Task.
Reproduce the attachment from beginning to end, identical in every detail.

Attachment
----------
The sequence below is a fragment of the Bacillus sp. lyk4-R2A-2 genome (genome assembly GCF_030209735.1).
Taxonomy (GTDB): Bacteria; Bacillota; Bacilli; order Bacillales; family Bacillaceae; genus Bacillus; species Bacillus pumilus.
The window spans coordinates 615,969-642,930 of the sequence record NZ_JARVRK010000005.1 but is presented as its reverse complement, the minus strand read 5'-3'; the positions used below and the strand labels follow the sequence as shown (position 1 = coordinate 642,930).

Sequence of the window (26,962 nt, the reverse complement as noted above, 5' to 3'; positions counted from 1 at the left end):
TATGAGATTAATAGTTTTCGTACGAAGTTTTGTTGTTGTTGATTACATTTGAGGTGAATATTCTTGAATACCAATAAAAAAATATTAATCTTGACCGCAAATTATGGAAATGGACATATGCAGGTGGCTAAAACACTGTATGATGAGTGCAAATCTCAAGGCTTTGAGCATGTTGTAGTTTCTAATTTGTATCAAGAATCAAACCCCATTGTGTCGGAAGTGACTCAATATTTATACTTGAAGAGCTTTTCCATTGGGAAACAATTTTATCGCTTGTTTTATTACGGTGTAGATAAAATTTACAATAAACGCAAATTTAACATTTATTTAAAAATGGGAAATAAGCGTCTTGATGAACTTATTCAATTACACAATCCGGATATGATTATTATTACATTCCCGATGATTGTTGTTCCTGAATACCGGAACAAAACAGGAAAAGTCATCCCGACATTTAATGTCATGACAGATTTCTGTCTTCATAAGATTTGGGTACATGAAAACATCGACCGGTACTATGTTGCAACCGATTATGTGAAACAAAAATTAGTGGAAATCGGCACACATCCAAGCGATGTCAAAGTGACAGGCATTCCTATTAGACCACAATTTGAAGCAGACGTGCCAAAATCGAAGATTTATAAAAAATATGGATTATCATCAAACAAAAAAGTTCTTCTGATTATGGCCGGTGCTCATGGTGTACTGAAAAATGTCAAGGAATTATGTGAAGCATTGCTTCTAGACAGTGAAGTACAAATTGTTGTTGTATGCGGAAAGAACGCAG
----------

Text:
The sequence below is a fragment of the Bacillus sp. lyk4-R2A-2 genome (genome assembly GCF_030209735.1).
Taxonomy (GTDB): Bacteria; Bacillota; Bacilli; order Bacillales; family Bacillaceae; genus Bacillus; species Bacillus pumilus.
The window spans coordinates 615,969-642,930 of the sequence record NZ_JARVRK010000005.1 but is presented as its reverse complement, the minus strand read 5'-3'; the positions used below and the strand labels follow the sequence as shown (position 1 = coordinate 642,930).

Sequence of the window (26,962 nt, the reverse complement as noted above, 5' to 3'; positions counted from 1 at the left end):
TATGAGATTAATAGTTTTCGTACGAAGTTTTGTTGTTGTTGATTACATTTGAGGTGAATATTCTTGAATACCAATAAAAAAATATTAATCTTGACCGCAAATTATGGAAATGGACATATGCAGGTGGCTAAAACACTGTATGATGAGTGCAAATCTCAAGGCTTTGAGCATGTTGTAGTTTCTAATTTGTATCAAGAATCAAACCCCATTGTGTCGGAAGTGACTCAATATTTATACTTGAAGAGCTTTTCCATTGGGAAACAATTTTATCGCTTGTTTTATTACGGTGTAGATAAAATTTACAATAAACGCAAATTTAACATTTATTTAAAAATGGGAAATAAGCGTCTTGATGAACTTATTCAATTACACAATCCGGATATGATTATTATTACATTCCCGATGATTGTTGTTCCTGAATACCGGAACAAAACAGGAAAAGTCATCCCGACATTTAATGTCATGACAGATTTCTGTCTTCATAAGATTTGGGTACATGAAAACATCGACCGGTACTATGTTGCAACCGATTATGTGAAACAAAAATTAGTGGAAATCGGCACACATCCAAGCGATGTCAAAGTGACAGGCATTCCTATTAGACCACAATTTGAAGCAGACGTGCCAAAATCGAAGATTTATAAAAAATATGGATTATCATCAAACAAAAAAGTTCTTCTGATTATGGCCGGTGCTCATGGTGTACTGAAAAATGTCAAGGAATTATGTGAAGCATTGCTTCTAGACAGTGAAGTACAAATTGTTGTTGTATGCGGAAAGAACGCAG